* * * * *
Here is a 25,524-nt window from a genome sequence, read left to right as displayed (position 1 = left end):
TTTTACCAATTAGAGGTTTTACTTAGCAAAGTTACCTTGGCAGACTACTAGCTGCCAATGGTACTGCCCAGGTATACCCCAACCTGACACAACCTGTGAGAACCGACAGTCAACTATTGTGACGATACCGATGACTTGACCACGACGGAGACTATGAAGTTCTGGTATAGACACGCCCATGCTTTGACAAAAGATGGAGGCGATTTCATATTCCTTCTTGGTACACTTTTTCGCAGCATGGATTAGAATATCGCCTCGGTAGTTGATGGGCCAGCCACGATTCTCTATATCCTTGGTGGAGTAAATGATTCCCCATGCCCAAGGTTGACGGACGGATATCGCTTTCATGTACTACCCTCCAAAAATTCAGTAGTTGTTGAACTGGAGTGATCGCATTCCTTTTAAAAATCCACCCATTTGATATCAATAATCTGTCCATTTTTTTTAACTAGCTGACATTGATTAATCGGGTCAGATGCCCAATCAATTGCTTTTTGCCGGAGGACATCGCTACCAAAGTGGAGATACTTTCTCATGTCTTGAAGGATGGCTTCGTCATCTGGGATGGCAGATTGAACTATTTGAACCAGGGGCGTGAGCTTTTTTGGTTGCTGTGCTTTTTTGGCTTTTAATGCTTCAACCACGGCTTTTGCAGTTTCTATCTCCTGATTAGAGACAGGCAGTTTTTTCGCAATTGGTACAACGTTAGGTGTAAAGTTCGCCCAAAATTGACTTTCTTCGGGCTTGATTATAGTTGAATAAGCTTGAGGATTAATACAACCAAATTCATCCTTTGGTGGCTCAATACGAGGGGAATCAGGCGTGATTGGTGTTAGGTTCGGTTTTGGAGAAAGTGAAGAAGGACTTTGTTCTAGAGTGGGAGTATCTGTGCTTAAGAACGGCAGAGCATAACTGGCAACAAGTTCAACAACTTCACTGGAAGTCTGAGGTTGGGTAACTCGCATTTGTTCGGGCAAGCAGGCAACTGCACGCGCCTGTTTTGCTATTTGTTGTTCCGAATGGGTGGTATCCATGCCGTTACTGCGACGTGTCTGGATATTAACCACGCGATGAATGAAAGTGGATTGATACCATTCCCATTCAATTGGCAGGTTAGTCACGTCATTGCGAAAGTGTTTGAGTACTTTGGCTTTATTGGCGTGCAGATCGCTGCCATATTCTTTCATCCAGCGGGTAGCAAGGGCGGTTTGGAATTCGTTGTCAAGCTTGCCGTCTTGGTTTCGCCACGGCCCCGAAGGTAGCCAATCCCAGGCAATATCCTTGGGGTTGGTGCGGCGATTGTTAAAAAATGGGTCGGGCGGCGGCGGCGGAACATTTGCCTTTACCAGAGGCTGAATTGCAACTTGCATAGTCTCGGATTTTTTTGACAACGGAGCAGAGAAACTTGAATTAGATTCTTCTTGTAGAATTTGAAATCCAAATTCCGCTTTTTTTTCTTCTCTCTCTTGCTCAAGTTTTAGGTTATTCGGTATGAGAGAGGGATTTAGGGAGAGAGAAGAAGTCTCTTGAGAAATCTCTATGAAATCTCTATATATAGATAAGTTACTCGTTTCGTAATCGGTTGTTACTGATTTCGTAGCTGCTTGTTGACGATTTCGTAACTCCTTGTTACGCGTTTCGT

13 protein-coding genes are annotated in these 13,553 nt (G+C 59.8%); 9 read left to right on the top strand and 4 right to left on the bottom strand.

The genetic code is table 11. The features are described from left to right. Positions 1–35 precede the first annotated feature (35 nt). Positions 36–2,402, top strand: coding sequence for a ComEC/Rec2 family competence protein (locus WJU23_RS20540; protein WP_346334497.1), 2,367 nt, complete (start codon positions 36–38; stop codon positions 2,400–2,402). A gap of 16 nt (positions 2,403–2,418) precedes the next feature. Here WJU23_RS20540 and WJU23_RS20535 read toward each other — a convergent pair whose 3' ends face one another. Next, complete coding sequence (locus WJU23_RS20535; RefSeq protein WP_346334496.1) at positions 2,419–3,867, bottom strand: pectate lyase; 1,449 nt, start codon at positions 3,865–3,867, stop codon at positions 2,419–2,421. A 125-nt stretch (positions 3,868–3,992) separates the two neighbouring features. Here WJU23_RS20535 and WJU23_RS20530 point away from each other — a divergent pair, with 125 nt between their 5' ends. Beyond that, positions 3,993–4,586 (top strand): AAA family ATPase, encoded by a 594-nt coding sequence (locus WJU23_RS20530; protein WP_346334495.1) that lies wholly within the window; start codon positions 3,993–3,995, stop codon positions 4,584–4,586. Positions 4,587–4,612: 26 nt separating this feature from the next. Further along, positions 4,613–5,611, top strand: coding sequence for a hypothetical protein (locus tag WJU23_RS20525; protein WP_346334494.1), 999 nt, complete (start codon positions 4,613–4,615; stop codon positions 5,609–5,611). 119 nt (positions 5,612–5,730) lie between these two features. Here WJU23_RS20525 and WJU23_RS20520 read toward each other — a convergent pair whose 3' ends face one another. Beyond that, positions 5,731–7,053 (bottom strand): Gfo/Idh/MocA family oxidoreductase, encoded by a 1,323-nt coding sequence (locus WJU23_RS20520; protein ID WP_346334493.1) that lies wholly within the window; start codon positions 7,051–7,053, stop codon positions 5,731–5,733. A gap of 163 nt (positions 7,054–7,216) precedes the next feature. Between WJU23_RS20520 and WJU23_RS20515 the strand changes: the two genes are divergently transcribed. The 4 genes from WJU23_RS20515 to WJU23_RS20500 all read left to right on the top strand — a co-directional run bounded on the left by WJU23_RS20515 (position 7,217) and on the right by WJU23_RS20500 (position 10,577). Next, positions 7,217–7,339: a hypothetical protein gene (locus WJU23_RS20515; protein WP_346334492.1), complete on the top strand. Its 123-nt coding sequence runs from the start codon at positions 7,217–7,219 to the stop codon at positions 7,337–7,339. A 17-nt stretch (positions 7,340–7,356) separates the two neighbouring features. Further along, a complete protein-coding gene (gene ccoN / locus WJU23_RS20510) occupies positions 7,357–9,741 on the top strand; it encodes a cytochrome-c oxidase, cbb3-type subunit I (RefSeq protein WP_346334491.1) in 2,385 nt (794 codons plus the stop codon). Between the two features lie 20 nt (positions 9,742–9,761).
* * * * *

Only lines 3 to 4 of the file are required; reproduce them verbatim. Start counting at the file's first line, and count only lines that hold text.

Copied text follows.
13 protein-coding genes are annotated in these 13,553 nt (G+C 59.8%); 9 read left to right on the top strand and 4 right to left on the bottom strand.

The genetic code is table 11. The features are described from left to right. Positions 1–35 precede the first annotated feature (35 nt). Positions 36–2,402, top strand: coding sequence for a ComEC/Rec2 family competence protein (locus WJU23_RS20540; protein WP_346334497.1), 2,367 nt, complete (start codon positions 36–38; stop codon positions 2,400–2,402). A gap of 16 nt (positions 2,403–2,418) precedes the next feature. Here WJU23_RS20540 and WJU23_RS20535 read toward each other — a convergent pair whose 3' ends face one another. Next, complete coding sequence (locus WJU23_RS20535; RefSeq protein WP_346334496.1) at positions 2,419–3,867, bottom strand: pectate lyase; 1,449 nt, start codon at positions 3,865–3,867, stop codon at positions 2,419–2,421. A 125-nt stretch (positions 3,868–3,992) separates the two neighbouring features. Here WJU23_RS20535 and WJU23_RS20530 point away from each other — a divergent pair, with 125 nt between their 5' ends. Beyond that, positions 3,993–4,586 (top strand): AAA family ATPase, encoded by a 594-nt coding sequence (locus WJU23_RS20530; protein WP_346334495.1) that lies wholly within the window; start codon positions 3,993–3,995, stop codon positions 4,584–4,586. Positions 4,587–4,612: 26 nt separating this feature from the next. Further along, positions 4,613–5,611, top strand: coding sequence for a hypothetical protein (locus tag WJU23_RS20525; protein WP_346334494.1), 999 nt, complete (start codon positions 4,613–4,615; stop codon positions 5,609–5,611). 119 nt (positions 5,612–5,730) lie between these two features. Here WJU23_RS20525 and WJU23_RS20520 read toward each other — a convergent pair whose 3' ends face one another. Beyond that, positions 5,731–7,053 (bottom strand): Gfo/Idh/MocA family oxidoreductase, encoded by a 1,323-nt coding sequence (locus WJU23_RS20520; protein ID WP_346334493.1) that lies wholly within the window; start codon positions 7,051–7,053, stop codon positions 5,731–5,733. A gap of 163 nt (positions 7,054–7,216) precedes the next feature. Between WJU23_RS20520 and WJU23_RS20515 the strand changes: the two genes are divergently transcribed. The 4 genes from WJU23_RS20515 to WJU23_RS20500 all read left to right on the top strand — a co-directional run bounded on the left by WJU23_RS20515 (position 7,217) and on the right by WJU23_RS20500 (position 10,577). Next, positions 7,217–7,339: a hypothetical protein gene (locus WJU23_RS20515; protein WP_346334492.1), complete on the top strand. Its 123-nt coding sequence runs from the start codon at positions 7,217–7,219 to the stop codon at positions 7,337–7,339. A 17-nt stretch (positions 7,340–7,356) separates the two neighbouring features. Further along, a complete protein-coding gene (gene ccoN / locus WJU23_RS20510) occupies positions 7,357–9,741 on the top strand; it encodes a cytochrome-c oxidase, cbb3-type subunit I (RefSeq protein WP_346334491.1) in 2,385 nt (794 codons plus the stop codon). Between the two features lie 20 nt (positions 9,742–9,761).